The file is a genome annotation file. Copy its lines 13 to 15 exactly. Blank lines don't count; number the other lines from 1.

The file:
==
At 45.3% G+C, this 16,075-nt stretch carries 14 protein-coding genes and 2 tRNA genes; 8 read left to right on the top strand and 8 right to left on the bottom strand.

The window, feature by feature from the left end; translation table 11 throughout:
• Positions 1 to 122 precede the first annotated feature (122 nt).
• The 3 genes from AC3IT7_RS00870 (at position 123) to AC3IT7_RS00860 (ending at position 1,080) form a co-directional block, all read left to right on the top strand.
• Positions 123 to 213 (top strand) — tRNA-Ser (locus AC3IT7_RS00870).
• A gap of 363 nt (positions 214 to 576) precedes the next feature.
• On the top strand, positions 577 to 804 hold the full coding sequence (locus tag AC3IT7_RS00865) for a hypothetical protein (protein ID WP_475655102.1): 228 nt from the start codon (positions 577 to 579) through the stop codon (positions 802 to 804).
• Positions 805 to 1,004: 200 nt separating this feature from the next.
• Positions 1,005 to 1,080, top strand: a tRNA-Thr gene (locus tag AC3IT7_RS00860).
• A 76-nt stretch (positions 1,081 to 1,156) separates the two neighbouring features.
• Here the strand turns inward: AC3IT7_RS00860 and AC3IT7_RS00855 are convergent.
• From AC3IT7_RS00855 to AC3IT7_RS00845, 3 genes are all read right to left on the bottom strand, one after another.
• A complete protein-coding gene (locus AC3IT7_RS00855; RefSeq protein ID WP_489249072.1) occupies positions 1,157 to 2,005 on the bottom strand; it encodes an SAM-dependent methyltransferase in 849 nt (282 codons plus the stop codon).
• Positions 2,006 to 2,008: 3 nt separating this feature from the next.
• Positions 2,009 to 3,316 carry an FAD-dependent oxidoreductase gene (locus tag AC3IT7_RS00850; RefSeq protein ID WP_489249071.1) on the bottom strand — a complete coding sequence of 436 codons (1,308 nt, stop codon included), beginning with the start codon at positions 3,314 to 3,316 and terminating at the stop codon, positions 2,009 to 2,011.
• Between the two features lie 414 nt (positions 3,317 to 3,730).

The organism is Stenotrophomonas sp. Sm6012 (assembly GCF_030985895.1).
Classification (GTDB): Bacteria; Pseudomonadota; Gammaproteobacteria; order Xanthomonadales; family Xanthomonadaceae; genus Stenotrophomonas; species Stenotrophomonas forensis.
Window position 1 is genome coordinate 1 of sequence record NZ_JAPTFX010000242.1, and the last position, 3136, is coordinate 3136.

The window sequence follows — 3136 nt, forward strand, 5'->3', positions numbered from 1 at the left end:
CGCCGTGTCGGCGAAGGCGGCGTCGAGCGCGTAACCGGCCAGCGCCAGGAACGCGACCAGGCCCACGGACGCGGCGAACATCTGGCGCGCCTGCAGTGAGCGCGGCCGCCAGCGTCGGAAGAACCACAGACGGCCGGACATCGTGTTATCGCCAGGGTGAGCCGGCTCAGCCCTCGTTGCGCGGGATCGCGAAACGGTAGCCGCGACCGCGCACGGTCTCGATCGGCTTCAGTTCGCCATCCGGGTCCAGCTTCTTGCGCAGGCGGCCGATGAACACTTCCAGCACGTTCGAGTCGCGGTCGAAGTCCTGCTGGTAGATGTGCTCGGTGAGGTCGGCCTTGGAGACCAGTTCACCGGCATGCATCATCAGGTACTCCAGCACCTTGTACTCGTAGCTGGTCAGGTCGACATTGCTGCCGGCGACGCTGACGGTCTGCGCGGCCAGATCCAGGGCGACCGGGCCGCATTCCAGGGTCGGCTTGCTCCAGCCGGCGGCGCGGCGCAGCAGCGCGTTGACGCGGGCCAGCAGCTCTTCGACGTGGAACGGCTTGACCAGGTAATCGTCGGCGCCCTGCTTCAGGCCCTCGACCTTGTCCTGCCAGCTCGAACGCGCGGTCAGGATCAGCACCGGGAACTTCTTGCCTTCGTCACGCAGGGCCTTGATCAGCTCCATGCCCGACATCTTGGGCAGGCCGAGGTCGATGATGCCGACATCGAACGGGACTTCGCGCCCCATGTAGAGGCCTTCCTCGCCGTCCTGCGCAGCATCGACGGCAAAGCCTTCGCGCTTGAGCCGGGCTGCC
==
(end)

• A complete protein-coding gene (locus AC3IT7_RS00855; RefSeq protein ID WP_489249072.1) occupies positions 1,157 to 2,005 on the bottom strand; it encodes an SAM-dependent methyltransferase in 849 nt (282 codons plus the stop codon).
• Positions 2,006 to 2,008: 3 nt separating this feature from the next.
• Positions 2,009 to 3,316 carry an FAD-dependent oxidoreductase gene (locus tag AC3IT7_RS00850; RefSeq protein ID WP_489249071.1) on the bottom strand — a complete coding sequence of 436 codons (1,308 nt, stop codon included), beginning with the start codon at positions 3,314 to 3,316 and terminating at the stop codon, positions 2,009 to 2,011.